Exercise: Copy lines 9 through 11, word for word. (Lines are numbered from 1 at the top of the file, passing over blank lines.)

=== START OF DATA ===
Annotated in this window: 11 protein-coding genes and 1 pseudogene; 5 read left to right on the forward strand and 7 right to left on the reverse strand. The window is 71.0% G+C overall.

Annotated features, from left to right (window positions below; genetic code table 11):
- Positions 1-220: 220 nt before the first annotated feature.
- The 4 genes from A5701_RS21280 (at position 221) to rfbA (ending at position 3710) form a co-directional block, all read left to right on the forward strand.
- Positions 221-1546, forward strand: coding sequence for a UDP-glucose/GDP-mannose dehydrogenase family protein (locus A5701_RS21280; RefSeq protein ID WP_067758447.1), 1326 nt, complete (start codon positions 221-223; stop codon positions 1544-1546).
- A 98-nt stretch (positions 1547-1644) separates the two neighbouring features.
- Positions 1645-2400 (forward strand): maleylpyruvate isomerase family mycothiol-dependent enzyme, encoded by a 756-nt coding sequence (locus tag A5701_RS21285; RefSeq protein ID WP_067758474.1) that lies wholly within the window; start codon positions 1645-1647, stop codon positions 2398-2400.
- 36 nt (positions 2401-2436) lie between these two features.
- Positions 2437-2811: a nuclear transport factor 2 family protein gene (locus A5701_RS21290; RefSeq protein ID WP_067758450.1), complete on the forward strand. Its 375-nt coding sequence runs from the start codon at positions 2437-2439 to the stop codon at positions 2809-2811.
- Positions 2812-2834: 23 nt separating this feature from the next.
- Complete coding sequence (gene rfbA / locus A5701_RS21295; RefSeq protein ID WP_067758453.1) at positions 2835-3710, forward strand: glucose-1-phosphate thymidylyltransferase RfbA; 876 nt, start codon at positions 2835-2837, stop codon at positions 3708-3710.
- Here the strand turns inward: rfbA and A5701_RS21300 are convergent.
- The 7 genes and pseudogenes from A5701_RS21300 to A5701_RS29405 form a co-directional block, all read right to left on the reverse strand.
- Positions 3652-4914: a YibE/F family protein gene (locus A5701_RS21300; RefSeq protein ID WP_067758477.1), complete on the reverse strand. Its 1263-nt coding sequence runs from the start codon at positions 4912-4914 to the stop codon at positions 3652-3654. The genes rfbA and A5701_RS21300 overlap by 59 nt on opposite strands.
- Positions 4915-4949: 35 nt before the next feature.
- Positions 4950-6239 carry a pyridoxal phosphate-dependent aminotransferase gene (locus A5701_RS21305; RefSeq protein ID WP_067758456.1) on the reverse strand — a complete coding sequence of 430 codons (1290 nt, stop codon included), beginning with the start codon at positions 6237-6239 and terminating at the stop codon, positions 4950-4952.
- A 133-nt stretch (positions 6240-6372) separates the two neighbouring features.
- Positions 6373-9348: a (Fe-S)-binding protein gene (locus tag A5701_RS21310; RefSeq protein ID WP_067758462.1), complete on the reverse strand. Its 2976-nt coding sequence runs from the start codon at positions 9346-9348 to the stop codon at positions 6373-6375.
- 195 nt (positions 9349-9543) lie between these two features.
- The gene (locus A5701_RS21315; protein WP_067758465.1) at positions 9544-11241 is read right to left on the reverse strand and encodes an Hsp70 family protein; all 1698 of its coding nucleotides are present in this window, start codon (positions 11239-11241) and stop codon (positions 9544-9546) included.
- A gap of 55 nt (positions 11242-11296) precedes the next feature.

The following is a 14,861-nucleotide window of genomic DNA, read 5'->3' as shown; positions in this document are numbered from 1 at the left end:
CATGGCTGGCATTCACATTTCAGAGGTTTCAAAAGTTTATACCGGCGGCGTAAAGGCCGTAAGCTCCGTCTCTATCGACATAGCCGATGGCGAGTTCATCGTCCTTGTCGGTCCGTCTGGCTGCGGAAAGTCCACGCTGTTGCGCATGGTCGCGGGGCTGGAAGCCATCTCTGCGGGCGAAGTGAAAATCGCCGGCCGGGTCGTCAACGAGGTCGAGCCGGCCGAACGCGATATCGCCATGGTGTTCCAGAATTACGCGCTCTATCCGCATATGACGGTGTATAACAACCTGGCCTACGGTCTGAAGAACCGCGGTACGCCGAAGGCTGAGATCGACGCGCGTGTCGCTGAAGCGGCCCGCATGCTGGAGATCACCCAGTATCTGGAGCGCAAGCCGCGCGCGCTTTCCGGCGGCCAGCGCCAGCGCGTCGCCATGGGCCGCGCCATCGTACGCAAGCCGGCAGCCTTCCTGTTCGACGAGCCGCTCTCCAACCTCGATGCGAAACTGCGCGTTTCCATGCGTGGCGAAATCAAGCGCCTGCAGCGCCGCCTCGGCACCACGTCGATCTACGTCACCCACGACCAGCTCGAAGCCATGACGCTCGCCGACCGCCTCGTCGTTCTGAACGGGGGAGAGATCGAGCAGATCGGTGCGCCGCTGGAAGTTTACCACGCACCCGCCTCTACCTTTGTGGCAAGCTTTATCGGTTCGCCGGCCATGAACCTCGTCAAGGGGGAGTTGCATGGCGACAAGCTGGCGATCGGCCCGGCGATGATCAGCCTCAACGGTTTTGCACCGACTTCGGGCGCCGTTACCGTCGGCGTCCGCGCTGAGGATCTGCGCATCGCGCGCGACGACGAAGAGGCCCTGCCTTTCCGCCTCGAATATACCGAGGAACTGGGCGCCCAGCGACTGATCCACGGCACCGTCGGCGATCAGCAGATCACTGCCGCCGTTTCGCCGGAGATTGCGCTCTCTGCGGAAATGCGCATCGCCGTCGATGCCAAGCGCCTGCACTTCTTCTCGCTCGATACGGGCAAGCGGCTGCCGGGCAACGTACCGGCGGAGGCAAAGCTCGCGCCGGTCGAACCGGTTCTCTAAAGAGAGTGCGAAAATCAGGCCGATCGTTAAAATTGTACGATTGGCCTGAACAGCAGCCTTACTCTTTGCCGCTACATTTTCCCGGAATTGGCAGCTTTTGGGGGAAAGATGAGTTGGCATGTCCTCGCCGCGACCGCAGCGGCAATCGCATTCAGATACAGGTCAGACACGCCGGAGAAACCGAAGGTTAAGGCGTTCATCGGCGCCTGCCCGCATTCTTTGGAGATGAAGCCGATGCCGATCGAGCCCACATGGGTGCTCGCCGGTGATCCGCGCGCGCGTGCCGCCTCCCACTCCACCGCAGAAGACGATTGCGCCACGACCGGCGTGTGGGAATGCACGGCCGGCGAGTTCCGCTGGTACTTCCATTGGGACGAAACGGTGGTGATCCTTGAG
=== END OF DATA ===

- Positions 2437-2811: a nuclear transport factor 2 family protein gene (locus A5701_RS21290; RefSeq protein ID WP_067758450.1), complete on the forward strand. Its 375-nt coding sequence runs from the start codon at positions 2437-2439 to the stop codon at positions 2809-2811.
- Positions 2812-2834: 23 nt separating this feature from the next.
- Complete coding sequence (gene rfbA / locus A5701_RS21295; RefSeq protein ID WP_067758453.1) at positions 2835-3710, forward strand: glucose-1-phosphate thymidylyltransferase RfbA; 876 nt, start codon at positions 2835-2837, stop codon at positions 3708-3710.